• Tesoriero J.M.
      • Blog D.S.
      • Rosenberg E.S.
      Assessing racial and ethnic disparities using a COVID-19 outcomes continuum for New York State.
      • Hatcher S.M.
      • Agnew-Brune C.
      • Anderson M.
      • et al.
      COVID-19 among American Indian and Alaska native persons - 23 states, January 31–July 3, 2020.
      • Moore J.T.
      • Ricaldi J.N.
      • Rose C.E.
      • et al.
      Disparities in incidence of COVID-19 among underrepresented racial/ethnic groups in counties identified as hotspots during June 5–18, 2020–22 states, February–June 2020.
      • Raifman M.A.
      • Raifman J.R.
      Disparities in the population at risk of severe illness from COVID-19 by race/ethnicity and income.
      • Lokken E.M.
      • Taylor G.G.
      • Huebner E.M.
      • et al.
      Higher severe acute respiratory syndrome coronavirus 2 infection rate in pregnant patients.
      These disparities reflect social injustice, structural racism, and many forms of inequality. Vaccine hesitancy or acceptance are shaped by social, political, racial or ethnic, and cultural experiences and values. The forces that drive vaccine acceptance and hesitancy are also rooted in past historic and current injustices that marginalized communities have faced.
      • Alsan M.
      • Wanamaker M.
      • Hardeman R.R.
      The Tuskegee Study of Untreated Syphilis: a case study in peripheral trauma with implications for health professionals.
      ,
      • Dawson M.A.
      • Giger J.N.
      • Powell-Young Y.
      • Brannon C.B.
      Why African-Americans are hesitant to take the newly proposed COVID-19 vaccines: Tuskegee revisited.
      It is vital that vaccine-related health communication originates from “trusted messengers” and addresses population-specific vaccine concerns in a culturally relevant manner to engage in social behavior decisions. Addressing vaccine concerns differently within diverse communities is critical for raising vaccination rates.
      Taking this sociopolitical context into account, our research approach aims to develop equitable and bidirectional relationships with community partners, generate resources that address community needs and concerns, and produce initiatives that cultivate trust and confidence in COVID-19 vaccines.
      • Hildreth J.E.K.
      • Alcendor D.J.
      Targeting COVID-19 vaccine hesitancy in minority populations in the US: implications for herd immunity.
      We are currently launching several research programs to understand the roots of vaccine hesitancy in pregnant people, which will further inform our social media campaign. We will begin by collaborating with community partners to learn from several undervaccinated pregnant populations in the United States, including individuals living in rural areas of the State of Washington and Black, Afro-Latinx, and Spanish-speaking Hispanic/Latina/x populations. Through semistructured interviews, we will ask participants about their attitudes toward vaccination, where they obtain news, COVID-19 vaccine misinformation narratives, and who they consider to be trusted messengers of health information. We will also ask participants for their reaction to digital content to obtain feedback on our social media campaign strategy and how content should be tailored for each population. We have elected to conduct direct interviews instead of focus groups because of the concern that individual members might unintentionally spread vaccine myths and disinformation to other focus group members. Community partners will be an essential resource in drafting the interview guides for direct interviews because they can offer feedback on the appropriateness of the questions and identify assets and trusted leaders who can help disseminate newly developed resources and information. On the basis of these data, we will generate survey tools to collect data from a larger population to validate our preliminary findings and inform new social media campaigns.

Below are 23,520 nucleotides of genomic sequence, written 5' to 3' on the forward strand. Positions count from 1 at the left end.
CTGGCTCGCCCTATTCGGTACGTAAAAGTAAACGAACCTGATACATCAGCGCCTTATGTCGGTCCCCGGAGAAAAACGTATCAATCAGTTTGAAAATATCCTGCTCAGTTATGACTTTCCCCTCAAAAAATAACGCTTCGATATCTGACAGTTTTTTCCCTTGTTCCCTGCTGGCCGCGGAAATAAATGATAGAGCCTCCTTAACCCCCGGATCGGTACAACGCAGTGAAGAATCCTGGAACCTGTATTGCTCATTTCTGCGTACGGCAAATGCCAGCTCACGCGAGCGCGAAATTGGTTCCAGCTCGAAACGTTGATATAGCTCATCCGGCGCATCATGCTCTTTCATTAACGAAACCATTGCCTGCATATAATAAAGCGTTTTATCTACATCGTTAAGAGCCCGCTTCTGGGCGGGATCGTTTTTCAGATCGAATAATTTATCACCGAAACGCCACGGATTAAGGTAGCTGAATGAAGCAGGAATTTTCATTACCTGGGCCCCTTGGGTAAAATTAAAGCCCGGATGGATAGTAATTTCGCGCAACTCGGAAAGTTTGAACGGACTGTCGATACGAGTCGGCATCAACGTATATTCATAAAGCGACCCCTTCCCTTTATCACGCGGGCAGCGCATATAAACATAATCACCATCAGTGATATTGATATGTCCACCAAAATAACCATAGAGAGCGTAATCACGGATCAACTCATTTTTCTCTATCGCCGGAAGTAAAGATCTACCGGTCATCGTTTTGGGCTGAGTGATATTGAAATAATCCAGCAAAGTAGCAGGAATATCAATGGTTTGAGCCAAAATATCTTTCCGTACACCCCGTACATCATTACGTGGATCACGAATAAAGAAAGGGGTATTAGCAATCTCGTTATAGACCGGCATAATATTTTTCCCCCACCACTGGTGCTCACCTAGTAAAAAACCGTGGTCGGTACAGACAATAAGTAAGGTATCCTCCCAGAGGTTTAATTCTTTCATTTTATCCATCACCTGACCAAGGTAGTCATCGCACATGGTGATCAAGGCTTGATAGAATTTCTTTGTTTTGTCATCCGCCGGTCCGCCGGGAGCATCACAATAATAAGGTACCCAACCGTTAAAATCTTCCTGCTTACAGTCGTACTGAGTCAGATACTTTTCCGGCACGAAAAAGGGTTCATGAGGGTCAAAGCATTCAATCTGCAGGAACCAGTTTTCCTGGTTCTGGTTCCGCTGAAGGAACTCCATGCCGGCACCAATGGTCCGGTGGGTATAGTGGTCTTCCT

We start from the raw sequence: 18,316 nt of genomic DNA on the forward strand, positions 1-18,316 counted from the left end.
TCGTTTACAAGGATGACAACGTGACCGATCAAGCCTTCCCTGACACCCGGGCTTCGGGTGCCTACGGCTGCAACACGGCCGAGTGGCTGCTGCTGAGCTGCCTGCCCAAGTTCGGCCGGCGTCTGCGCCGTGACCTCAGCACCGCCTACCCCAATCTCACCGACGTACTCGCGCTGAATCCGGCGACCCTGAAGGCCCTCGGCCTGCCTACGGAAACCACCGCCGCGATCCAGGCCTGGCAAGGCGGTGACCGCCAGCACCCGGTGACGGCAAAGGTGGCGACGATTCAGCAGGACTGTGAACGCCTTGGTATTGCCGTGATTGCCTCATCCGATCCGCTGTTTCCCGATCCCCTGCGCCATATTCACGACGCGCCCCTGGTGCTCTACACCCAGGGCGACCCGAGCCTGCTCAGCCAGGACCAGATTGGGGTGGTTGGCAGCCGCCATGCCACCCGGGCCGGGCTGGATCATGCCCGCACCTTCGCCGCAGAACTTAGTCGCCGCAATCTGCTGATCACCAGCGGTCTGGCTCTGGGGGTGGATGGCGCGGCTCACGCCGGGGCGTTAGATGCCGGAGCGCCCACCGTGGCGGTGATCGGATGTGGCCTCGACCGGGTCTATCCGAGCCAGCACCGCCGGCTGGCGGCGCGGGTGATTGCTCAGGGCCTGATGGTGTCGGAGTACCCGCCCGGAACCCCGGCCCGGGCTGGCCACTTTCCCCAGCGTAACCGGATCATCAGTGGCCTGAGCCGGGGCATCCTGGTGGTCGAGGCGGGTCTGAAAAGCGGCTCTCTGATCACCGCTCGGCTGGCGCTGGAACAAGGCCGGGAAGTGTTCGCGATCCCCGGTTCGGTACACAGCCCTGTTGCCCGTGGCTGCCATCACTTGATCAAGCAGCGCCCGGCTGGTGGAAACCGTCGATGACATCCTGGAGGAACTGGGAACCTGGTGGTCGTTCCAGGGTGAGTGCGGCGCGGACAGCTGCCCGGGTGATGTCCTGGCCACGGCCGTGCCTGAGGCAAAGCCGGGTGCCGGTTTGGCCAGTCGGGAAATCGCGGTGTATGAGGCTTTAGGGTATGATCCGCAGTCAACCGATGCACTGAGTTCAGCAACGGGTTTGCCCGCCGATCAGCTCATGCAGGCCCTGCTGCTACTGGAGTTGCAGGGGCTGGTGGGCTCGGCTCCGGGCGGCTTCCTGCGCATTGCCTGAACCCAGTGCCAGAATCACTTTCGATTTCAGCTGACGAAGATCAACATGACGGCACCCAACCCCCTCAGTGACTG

Conclusions

      Scientifically informed, culturally relevant, and accessible public health communication is critical to educate and engage the public throughout situations requiring an emergency response, such as the current COVID-19 pandemic. Throughout this campaign, we have learned from pregnant individuals about their concerns regarding vaccination against COVID-19 in pregnancy and the ways in which tailored scientific communication can address these concerns, build trust, and help to inform decisions. It was through our bidirectional engagement with public health partners, obstetrical providers, and the public that we were able to develop engaging social media content to share with pregnant individuals and their families. The campaign is highly cost-effective and scalable (Supplemental Table), but to date has only been run in the State of Washington. In the next phase of the campaign, we will be expanding the reach of One Vax Two Lives into vaccine-hesitant pregnant populations. This work will provide a foundation for learning about a community’s unique vaccine concerns and build a responsive social media campaign. We hope that the lessons learned from this campaign might be useful for other groups in launching future vaccine and public health campaigns directed toward improving the health of pregnant people.